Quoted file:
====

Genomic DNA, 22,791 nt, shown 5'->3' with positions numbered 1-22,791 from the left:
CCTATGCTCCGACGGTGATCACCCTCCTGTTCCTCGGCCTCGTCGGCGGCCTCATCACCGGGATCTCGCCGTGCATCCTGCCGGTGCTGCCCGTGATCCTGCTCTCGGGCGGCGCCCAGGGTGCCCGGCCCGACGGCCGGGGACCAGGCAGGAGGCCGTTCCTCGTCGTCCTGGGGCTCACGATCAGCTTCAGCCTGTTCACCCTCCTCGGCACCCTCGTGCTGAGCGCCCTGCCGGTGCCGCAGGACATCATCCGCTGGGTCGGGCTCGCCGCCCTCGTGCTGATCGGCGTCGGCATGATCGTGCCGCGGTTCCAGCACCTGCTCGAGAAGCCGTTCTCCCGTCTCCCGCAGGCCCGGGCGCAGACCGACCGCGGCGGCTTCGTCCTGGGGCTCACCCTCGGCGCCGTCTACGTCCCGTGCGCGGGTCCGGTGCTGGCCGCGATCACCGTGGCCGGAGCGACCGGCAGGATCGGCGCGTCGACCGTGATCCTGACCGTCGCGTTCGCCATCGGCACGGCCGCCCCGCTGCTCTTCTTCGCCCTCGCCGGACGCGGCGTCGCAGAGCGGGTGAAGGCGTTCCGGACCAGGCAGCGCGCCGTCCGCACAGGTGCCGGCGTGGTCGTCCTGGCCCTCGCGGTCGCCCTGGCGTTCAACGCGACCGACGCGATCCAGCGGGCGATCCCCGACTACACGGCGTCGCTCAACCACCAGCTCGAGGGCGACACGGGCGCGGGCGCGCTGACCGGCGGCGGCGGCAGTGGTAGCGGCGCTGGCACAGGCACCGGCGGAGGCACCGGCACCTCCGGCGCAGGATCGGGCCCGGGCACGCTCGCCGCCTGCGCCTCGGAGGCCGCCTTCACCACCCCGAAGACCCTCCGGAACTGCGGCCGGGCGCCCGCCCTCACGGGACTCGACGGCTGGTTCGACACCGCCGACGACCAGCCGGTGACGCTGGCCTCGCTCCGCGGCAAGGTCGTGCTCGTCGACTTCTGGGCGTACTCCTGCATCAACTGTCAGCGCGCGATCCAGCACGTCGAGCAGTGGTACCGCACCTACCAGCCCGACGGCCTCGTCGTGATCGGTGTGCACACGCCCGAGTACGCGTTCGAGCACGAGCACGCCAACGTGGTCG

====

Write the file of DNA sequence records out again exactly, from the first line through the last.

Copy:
Genomic DNA, 22,791 nt, shown 5'->3' with positions numbered 1-22,791 from the left:
CCTATGCTCCGACGGTGATCACCCTCCTGTTCCTCGGCCTCGTCGGCGGCCTCATCACCGGGATCTCGCCGTGCATCCTGCCGGTGCTGCCCGTGATCCTGCTCTCGGGCGGCGCCCAGGGTGCCCGGCCCGACGGCCGGGGACCAGGCAGGAGGCCGTTCCTCGTCGTCCTGGGGCTCACGATCAGCTTCAGCCTGTTCACCCTCCTCGGCACCCTCGTGCTGAGCGCCCTGCCGGTGCCGCAGGACATCATCCGCTGGGTCGGGCTCGCCGCCCTCGTGCTGATCGGCGTCGGCATGATCGTGCCGCGGTTCCAGCACCTGCTCGAGAAGCCGTTCTCCCGTCTCCCGCAGGCCCGGGCGCAGACCGACCGCGGCGGCTTCGTCCTGGGGCTCACCCTCGGCGCCGTCTACGTCCCGTGCGCGGGTCCGGTGCTGGCCGCGATCACCGTGGCCGGAGCGACCGGCAGGATCGGCGCGTCGACCGTGATCCTGACCGTCGCGTTCGCCATCGGCACGGCCGCCCCGCTGCTCTTCTTCGCCCTCGCCGGACGCGGCGTCGCAGAGCGGGTGAAGGCGTTCCGGACCAGGCAGCGCGCCGTCCGCACAGGTGCCGGCGTGGTCGTCCTGGCCCTCGCGGTCGCCCTGGCGTTCAACGCGACCGACGCGATCCAGCGGGCGATCCCCGACTACACGGCGTCGCTCAACCACCAGCTCGAGGGCGACACGGGCGCGGGCGCGCTGACCGGCGGCGGCGGCAGTGGTAGCGGCGCTGGCACAGGCACCGGCGGAGGCACCGGCACCTCCGGCGCAGGATCGGGCCCGGGCACGCTCGCCGCCTGCGCCTCGGAGGCCGCCTTCACCACCCCGAAGACCCTCCGGAACTGCGGCCGGGCGCCCGCCCTCACGGGACTCGACGGCTGGTTCGACACCGCCGACGACCAGCCGGTGACGCTGGCCTCGCTCCGCGGCAAGGTCGTGCTCGTCGACTTCTGGGCGTACTCCTGCATCAACTGTCAGCGCGCGATCCAGCACGTCGAGCAGTGGTACCGCACCTACCAGCCCGACGGCCTCGTCGTGATCGGTGTGCACACGCCCGAGTACGCGTTCGAGCACGAGCACGCCAACGTGGTCG